Despite a growing increase in popularity of human-animal interaction research, there remains a lack of understanding of the reasons why children are cruel to animals and whether early intervention is effective in preventing cruelty and neglect. The aims of this thesis were to deepen our understanding of the psychology of child-animal interactions, and to test whether targeted educational interventions improve the mechanisms which underlie these interactions. A review of the literature found that current research is heavily biased towards the positive impact of animals, identifying a need for more research into the complex web of psychological factors that impact these relationships. The systematic review included in this thesis provides the first narrative meta-synthesis of empirical research on the psychological risk factors for childhood animal cruelty and highlights a decrease in publications over more recent years, as well as a lack of high quality research. Studies have largely overlooked the fact that most cruelty in childhood is unmotivated and accidental and so further research is essential to understand how to prevent different types of childhood animal cruelty. Three studies investigated the fundamental mechanisms that underlie child-animal interactions, focusing on attachment to pets, beliefs about animal minds, and attitudes towards animal cruelty. These studies highlighted the importance of teaching children about animal sentience through education, and that educational interventions should focus on preventing unmotivated cruelty and neglect in the general population. Animal welfare education aims to promote positive relationships between children and animals, thus preventing cruelty. However, few scientific evaluations of these programs exist. This thesis evaluates a cruelty prevention education programme, ‘Prevention through Education’, developed by the Scottish Society for the Prevention of Cruelty to Animals. Knowledge, attachment to pets, attitudes towards animals, attitudes towards animal cruelty, compassion towards animals, reported humane behaviour, and beliefs about animal minds were assessed at pre-test, post-test, and delayed post-test using a self-report questionnaire, comparing test schools to control schools. The questionnaire was administered to 1,217 Scottish children aged 6 to 13 years. The results found that cognitive factors were influenced by the intervention, but affective factors were more resistant to change. A novel cruelty prevention iPad game that was theoretically driven and evidence based, was designed, developed and evaluated. The evaluation involved a pre-test, post-test, test-control design using a self-report questionnaire with 184 primary-school children in Scotland, UK. The results indicated a positive impact of the game on increasing knowledge about animal welfare needs and appropriate and safe behaviour towards pets, increasing children’s beliefs about pet minds, and decreasing acceptance of cruelty to pets. The intervention had no impact on compassion. This study demonstrates the potential of developing interactive iPad games to promote cognitive dimensions of positive child-animal interactions. This thesis highlights the importance of evidence-based animal welfare education for early prevention of animal cruelty, and the potential of computer game-based learning to promote positive child-animal interactions. This thesis further addresses major gaps in psychological research and deepens our understanding of how to prevent animal cruelty and neglect. The findings have implications for practice and policy and will impact upon the educational strategies of organisations wishing to develop early prevention strategies.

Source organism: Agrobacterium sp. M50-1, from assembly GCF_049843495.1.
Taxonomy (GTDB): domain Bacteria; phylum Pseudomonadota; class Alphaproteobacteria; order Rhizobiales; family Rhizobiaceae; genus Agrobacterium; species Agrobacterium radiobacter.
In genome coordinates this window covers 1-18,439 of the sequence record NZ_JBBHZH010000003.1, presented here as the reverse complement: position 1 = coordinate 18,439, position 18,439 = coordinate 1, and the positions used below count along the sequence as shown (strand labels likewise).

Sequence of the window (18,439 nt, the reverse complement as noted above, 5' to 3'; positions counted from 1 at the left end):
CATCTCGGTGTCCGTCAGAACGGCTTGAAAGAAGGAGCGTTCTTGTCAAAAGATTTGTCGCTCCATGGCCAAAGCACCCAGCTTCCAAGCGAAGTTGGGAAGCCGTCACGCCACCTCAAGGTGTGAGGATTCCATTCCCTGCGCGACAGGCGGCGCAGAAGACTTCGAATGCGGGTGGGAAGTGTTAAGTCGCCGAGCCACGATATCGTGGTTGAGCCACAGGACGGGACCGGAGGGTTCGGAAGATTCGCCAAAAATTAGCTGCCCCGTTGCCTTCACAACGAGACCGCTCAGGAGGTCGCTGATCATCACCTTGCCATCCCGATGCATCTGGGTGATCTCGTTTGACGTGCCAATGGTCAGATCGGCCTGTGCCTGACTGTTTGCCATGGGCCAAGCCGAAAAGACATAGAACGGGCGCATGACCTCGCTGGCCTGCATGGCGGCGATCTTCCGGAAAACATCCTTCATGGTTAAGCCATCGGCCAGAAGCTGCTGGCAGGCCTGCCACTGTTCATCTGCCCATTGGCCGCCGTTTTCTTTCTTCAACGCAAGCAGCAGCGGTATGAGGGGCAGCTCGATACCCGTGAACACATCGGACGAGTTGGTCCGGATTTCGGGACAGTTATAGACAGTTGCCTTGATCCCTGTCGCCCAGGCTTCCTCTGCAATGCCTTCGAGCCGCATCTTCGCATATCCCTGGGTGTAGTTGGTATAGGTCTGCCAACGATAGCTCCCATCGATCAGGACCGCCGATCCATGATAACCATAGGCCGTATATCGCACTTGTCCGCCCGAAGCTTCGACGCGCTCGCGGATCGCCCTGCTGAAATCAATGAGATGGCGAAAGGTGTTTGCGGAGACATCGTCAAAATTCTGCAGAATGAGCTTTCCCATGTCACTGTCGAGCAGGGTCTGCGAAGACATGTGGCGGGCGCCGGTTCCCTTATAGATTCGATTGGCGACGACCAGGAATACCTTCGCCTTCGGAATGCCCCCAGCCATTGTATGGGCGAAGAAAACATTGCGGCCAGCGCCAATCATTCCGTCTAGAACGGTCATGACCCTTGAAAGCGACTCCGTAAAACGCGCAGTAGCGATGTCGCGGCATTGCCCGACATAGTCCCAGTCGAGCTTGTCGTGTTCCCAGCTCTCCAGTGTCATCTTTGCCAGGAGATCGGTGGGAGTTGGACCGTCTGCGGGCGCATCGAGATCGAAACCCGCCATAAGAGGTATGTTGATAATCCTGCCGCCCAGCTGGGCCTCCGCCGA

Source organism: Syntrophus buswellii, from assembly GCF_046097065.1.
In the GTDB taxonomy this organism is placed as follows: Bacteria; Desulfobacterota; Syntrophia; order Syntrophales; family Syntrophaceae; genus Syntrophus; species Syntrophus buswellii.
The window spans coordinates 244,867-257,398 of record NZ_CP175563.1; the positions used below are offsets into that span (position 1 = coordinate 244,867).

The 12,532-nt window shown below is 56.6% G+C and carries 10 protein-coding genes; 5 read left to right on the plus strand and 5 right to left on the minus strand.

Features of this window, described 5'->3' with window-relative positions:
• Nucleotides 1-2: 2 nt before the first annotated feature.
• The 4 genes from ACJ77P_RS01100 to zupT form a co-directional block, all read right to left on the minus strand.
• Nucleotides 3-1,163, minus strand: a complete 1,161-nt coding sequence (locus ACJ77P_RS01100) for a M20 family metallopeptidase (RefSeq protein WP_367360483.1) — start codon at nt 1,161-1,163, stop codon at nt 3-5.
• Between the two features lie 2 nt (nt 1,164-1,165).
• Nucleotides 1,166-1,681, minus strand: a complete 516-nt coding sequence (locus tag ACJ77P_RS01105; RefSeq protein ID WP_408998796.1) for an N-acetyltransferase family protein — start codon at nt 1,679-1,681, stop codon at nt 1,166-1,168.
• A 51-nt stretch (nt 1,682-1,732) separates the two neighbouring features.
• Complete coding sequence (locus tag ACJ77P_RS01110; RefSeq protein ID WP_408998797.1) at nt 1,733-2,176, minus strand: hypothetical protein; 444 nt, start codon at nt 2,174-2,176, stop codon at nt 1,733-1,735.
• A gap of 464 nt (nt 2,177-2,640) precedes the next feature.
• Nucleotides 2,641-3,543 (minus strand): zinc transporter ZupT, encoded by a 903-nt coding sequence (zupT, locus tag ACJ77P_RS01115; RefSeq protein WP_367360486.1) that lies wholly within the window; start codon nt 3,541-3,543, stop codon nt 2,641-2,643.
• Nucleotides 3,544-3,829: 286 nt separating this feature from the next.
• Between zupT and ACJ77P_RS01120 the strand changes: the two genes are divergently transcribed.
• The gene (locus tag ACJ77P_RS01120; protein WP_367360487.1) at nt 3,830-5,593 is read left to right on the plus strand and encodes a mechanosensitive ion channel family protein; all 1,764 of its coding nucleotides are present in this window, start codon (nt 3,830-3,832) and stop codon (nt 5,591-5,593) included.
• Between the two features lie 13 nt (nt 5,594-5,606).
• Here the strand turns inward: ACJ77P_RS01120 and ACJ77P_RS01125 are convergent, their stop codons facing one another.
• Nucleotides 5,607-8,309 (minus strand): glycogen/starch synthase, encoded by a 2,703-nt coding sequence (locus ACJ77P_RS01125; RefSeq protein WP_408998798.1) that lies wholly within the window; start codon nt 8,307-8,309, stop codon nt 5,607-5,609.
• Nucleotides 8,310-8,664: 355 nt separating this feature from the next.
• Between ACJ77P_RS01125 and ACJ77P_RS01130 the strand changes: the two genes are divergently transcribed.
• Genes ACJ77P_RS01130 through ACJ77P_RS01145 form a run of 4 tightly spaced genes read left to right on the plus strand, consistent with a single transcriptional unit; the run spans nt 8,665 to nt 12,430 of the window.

|Publisher||The University of Edinburgh|
|Degree||Doctor of Philosophy|
|University||The University of Edinburgh|
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